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Atlas Carbon defaults on $15M publicly funded state loan

The first company to commercialize a non-combustive use for Wyoming’s Powder River Basin coal must open its books, and the state could seize assets.

Ceremonial shovels mark the location of the Innovation Center coal refinery field demonstration project north of Gillette on Sept. 2, 2022. It will be co-located with Atlas Carbon's facility that produces activated carbon products. (Dustin Bleizeffer/WyoFile)

Atlas Carbon, the first company to commercialize a non-combustive use for Powder River Basin coal, has defaulted on a $15 million state loan and must open its doors and books to state auditors who will assess the company’s assets.

The State Loan and Investment Board on Thursday voted unanimously to find Atlas Carbon in default after several hours of testimony by company officials. The board directed the State Treasurer’s Office to “pursue any remedies established in the construction loan agreement as amended.”

The board is made up of Wyoming’s five state-wide elected officials: Gov. Mark Gordon, Secretary of State Chuck Gray, Auditor Kristi Racines, Treasurer Curt Meier and Superintendent of Public Instruction Megan Degenfelder.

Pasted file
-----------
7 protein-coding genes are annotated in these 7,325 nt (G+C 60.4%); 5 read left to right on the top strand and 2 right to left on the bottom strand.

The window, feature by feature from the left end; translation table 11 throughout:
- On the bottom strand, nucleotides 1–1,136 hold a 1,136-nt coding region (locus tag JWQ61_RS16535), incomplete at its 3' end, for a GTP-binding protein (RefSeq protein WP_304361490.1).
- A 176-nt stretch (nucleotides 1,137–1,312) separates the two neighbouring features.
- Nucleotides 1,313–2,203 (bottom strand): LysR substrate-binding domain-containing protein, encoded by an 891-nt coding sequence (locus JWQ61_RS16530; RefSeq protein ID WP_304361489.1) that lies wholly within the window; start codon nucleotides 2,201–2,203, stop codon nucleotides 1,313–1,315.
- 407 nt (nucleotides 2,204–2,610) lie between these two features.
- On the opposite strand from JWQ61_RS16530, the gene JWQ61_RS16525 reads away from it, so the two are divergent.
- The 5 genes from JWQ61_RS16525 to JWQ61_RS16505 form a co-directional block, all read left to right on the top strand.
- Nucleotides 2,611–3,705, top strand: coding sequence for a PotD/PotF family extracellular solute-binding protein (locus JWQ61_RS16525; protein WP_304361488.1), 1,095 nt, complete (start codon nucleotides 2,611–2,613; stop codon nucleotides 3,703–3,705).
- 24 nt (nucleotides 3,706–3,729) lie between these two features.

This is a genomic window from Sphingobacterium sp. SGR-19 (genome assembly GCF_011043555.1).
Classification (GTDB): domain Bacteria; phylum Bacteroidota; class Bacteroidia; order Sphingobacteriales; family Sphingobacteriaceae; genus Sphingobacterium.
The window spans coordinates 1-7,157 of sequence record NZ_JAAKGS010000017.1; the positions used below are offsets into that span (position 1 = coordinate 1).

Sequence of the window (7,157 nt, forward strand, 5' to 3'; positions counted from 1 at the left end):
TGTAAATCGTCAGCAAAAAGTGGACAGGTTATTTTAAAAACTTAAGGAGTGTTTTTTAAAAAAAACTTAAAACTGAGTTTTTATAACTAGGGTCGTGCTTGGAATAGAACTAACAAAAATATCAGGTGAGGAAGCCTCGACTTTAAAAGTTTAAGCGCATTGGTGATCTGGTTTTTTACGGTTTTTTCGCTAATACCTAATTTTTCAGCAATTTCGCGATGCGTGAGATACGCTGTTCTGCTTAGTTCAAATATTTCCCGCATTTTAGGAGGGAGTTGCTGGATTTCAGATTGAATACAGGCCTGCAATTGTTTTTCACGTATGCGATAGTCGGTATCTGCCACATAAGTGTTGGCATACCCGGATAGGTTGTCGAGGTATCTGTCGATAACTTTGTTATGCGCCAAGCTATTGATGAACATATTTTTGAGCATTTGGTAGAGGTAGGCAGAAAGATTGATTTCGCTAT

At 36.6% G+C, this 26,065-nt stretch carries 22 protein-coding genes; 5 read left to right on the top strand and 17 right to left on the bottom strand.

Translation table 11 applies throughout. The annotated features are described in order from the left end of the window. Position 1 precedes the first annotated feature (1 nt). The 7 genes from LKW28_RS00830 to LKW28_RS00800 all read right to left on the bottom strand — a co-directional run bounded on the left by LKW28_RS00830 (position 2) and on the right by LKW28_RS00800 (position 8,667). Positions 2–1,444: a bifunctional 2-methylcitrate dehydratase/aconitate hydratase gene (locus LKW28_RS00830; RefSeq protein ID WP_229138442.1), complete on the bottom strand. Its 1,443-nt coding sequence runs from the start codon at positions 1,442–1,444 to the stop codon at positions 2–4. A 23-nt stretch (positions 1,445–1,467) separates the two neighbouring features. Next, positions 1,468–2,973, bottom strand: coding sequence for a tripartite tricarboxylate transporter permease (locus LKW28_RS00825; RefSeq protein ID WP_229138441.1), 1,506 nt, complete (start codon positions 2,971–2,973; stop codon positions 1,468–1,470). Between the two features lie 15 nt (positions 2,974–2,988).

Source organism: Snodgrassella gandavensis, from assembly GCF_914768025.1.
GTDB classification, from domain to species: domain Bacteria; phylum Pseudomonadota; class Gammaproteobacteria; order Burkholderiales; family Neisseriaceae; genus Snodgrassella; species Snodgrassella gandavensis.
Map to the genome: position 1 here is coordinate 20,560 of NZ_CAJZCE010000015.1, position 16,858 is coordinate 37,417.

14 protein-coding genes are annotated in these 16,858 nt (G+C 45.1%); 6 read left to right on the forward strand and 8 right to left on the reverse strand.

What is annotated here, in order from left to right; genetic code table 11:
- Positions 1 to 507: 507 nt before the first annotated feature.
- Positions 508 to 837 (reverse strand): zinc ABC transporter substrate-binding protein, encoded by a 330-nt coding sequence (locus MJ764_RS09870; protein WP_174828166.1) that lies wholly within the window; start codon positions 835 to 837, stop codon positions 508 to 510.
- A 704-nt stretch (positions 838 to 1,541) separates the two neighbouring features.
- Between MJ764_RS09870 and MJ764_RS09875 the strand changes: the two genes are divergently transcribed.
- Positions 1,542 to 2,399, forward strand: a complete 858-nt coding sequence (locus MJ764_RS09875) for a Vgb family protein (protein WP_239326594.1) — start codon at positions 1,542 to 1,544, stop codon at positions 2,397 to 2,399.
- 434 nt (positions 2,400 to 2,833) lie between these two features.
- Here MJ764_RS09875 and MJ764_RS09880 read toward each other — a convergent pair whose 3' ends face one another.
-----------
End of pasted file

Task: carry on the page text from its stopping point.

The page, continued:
The State Treasurer’s Office could seize the company’s assets that it offered as collateral, which include land, buildings and equipment at the facility located north of Gillette, as well as the company’s intellectual property, according to state documents. Treasurer Curt Meier, however, said he hopes to avoid such an action and instead devise other ways to ensure Atlas Carbon makes good on its loan obligation to Wyoming taxpayers.

“We’re hoping for a positive outcome for both Atlas Carbon and the interests of the state,” Meier told WyoFile on Friday.

Atlas Carbon’s coal processing plant is located off Innovation Drive north of Gillette. (Dustin Bleizeffer/WyoFile)

Reza Hashampour, chairman and CEO of Polaris Asset Corporation, which manages finances for Atlas Carbon, said the company will work with the state to resolve the matter and that the company’s coal-refining plant will continue normal operations.

“As far as we are concerned, our operation is fully going forward and we are fully bringing product to our clients as we’re speaking,” Hashampour told WyoFile by phone on Friday. He added that Atlas’ loan repayment obligations to the state are “being addressed, and it’s going to get cured. It’s going to be a non-event for us.”

Atlas Carbon has also faced legal troubles.

ADA Carbon Solutions sued the company in the U.S. District Court of Wyoming last year for breach of contract resulting in a $76,000 judgment against Atlas Carbon in January. 

New uses for coal

Atlas Carbon is among several companies courted by the state to develop new markets for Powder River Basin coal — an ambition that has eluded dozens of companies over several decades. Powder River Basin coal is primarily burned to generate electricity and is almost entirely dependent on the U.S. utility market, which is ratcheting down its use of coal in favor of renewable energy sources.

To help provide financial support to companies willing to pursue new markets for Wyoming coal, the Legislature passed Senate File 63 – Economic development programs-revisions in 2016. The law created the Economic Development Large Project loan program administered by the State Treasurer.